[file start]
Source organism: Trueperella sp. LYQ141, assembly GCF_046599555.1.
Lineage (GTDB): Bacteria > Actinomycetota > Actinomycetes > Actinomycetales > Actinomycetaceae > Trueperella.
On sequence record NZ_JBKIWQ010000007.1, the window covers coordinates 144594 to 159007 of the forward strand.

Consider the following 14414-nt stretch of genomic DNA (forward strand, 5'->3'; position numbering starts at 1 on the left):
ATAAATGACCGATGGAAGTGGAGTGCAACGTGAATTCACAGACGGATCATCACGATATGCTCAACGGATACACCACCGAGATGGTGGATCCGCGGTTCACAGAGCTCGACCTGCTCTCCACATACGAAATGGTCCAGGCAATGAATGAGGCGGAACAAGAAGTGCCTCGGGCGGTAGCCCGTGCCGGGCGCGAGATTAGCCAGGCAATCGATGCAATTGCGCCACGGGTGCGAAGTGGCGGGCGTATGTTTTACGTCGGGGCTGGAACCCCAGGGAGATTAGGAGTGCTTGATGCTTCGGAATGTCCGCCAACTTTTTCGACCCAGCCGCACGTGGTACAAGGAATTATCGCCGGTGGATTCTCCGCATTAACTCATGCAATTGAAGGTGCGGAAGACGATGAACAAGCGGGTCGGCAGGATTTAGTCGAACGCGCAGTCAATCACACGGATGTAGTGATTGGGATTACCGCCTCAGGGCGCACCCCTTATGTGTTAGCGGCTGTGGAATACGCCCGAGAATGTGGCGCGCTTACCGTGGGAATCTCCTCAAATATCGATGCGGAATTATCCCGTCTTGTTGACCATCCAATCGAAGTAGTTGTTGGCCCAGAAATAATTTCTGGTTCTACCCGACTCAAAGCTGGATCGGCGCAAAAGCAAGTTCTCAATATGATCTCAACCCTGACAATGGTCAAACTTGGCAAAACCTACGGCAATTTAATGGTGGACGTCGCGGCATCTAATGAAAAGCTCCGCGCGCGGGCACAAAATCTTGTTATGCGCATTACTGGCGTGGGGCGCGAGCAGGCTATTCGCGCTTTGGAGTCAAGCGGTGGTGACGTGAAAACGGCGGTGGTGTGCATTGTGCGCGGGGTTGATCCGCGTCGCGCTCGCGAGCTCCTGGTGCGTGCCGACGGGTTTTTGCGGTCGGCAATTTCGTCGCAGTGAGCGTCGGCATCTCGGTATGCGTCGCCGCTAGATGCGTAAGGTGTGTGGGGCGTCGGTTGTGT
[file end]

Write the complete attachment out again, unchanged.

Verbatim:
Source organism: Trueperella sp. LYQ141, assembly GCF_046599555.1.
Lineage (GTDB): Bacteria > Actinomycetota > Actinomycetes > Actinomycetales > Actinomycetaceae > Trueperella.
On sequence record NZ_JBKIWQ010000007.1, the window covers coordinates 144594 to 159007 of the forward strand.

Consider the following 14414-nt stretch of genomic DNA (forward strand, 5'->3'; position numbering starts at 1 on the left):
ATAAATGACCGATGGAAGTGGAGTGCAACGTGAATTCACAGACGGATCATCACGATATGCTCAACGGATACACCACCGAGATGGTGGATCCGCGGTTCACAGAGCTCGACCTGCTCTCCACATACGAAATGGTCCAGGCAATGAATGAGGCGGAACAAGAAGTGCCTCGGGCGGTAGCCCGTGCCGGGCGCGAGATTAGCCAGGCAATCGATGCAATTGCGCCACGGGTGCGAAGTGGCGGGCGTATGTTTTACGTCGGGGCTGGAACCCCAGGGAGATTAGGAGTGCTTGATGCTTCGGAATGTCCGCCAACTTTTTCGACCCAGCCGCACGTGGTACAAGGAATTATCGCCGGTGGATTCTCCGCATTAACTCATGCAATTGAAGGTGCGGAAGACGATGAACAAGCGGGTCGGCAGGATTTAGTCGAACGCGCAGTCAATCACACGGATGTAGTGATTGGGATTACCGCCTCAGGGCGCACCCCTTATGTGTTAGCGGCTGTGGAATACGCCCGAGAATGTGGCGCGCTTACCGTGGGAATCTCCTCAAATATCGATGCGGAATTATCCCGTCTTGTTGACCATCCAATCGAAGTAGTTGTTGGCCCAGAAATAATTTCTGGTTCTACCCGACTCAAAGCTGGATCGGCGCAAAAGCAAGTTCTCAATATGATCTCAACCCTGACAATGGTCAAACTTGGCAAAACCTACGGCAATTTAATGGTGGACGTCGCGGCATCTAATGAAAAGCTCCGCGCGCGGGCACAAAATCTTGTTATGCGCATTACTGGCGTGGGGCGCGAGCAGGCTATTCGCGCTTTGGAGTCAAGCGGTGGTGACGTGAAAACGGCGGTGGTGTGCATTGTGCGCGGGGTTGATCCGCGTCGCGCTCGCGAGCTCCTGGTGCGTGCCGACGGGTTTTTGCGGTCGGCAATTTCGTCGCAGTGAGCGTCGGCATCTCGGTATGCGTCGCCGCTAGATGCGTAAGGTGTGTGGGGCGTCGGTTGTGT